Nope. Paperwork = slavery. Freedom for the auto dealer is all-important. USA. USA. USA.

    That was the whole argument.

    Of course, you can have imperfect data and still prove that some discrimination is happening, even if you’re not 100% sure that the discrimination is universal throughout all car dealerships (which it probably isn’t). They were acting like some undiscovered data might show that some car dealerships were discriminating against white car buyers, and that all the discrimination might balance out so that somehow we can treat it as if there’s no discrimination at all or something.

    I swear their perspective is just weird.

  3. fledanow says

    As a Canadian, I tend to put that kind of perspective down to worship of the “individual” stemming from a too great emphasis on individual rights and pursuit of happiness (as opposed to responsibility to the community) coming from a dogmatic reading of your constitution and Bill of Rights. Our constitutional mantra is “peace, order, and good government” and so far our legislators have tended to go for a balance between community and individual interests. However, we are seeing the rise of American style right wing weirdness (see the Ford brothers) and I find this worrisome.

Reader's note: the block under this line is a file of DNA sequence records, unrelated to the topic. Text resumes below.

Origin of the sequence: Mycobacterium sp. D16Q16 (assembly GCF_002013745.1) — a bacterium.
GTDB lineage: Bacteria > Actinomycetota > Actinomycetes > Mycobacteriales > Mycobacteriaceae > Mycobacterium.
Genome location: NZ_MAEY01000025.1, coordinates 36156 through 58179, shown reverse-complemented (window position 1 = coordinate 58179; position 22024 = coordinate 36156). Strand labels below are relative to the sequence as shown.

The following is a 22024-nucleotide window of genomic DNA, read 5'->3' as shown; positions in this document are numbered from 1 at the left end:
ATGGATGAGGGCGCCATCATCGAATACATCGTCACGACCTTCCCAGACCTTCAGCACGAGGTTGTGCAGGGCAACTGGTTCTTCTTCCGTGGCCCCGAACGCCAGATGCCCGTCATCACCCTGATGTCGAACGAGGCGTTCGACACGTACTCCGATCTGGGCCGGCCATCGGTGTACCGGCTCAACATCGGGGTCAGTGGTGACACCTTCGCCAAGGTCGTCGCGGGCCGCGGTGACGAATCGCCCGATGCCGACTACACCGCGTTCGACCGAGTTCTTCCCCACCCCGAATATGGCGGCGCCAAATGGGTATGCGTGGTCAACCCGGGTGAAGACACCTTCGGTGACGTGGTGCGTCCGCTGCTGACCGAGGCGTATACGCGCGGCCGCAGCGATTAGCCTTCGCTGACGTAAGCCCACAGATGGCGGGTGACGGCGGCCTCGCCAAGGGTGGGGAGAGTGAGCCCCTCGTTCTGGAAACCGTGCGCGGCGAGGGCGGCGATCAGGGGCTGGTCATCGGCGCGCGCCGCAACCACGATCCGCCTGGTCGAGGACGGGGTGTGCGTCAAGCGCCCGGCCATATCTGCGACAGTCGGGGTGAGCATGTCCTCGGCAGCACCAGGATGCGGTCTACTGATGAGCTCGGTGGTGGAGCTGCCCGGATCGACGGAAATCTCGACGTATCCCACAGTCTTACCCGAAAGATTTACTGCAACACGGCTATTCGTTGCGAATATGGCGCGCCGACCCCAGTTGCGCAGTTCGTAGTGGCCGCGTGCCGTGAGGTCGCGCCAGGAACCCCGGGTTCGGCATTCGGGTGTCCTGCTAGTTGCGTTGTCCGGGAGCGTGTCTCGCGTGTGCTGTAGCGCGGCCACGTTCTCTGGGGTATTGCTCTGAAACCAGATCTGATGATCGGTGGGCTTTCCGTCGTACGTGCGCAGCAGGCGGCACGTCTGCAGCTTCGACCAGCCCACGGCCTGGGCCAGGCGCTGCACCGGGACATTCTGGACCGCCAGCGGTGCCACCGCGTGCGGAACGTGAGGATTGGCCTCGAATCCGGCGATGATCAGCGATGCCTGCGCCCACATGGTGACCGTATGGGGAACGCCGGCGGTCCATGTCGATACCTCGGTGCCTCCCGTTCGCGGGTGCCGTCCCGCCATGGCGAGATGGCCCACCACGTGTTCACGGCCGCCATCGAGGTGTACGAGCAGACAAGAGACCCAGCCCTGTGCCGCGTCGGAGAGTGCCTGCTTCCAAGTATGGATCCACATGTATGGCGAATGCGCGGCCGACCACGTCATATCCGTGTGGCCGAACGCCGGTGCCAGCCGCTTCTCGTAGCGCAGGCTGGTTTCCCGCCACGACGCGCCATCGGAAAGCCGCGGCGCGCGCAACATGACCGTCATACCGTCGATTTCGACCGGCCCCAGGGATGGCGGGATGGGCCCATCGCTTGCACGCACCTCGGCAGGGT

Also, authoritarians are very odd.

  4. Crip Dyke, Right Reverend Feminist FuckToy of Death & Her Handmaiden says

    your constitution and Bill of Rights.

    Actually, I’m a permanent resident of Canada, though still a birth citizen of the USA, so while the USA constitution is not not my constitution, the Canadian constitution is much more relevant to both my daily life and my law degree.

    None of this renders your statement on authoritarianism any less authoritative, however. They are odd. Especially the Authoritarians for Freedom Brigade.

  5. fledanow says

    You get better and better the more I get to know you (she said, with undisguised Canadian delight).

    And now I have to take time away from packing up my house to find out what the Authoritarian for Freedom Brigade might possibly be. Oh, darn.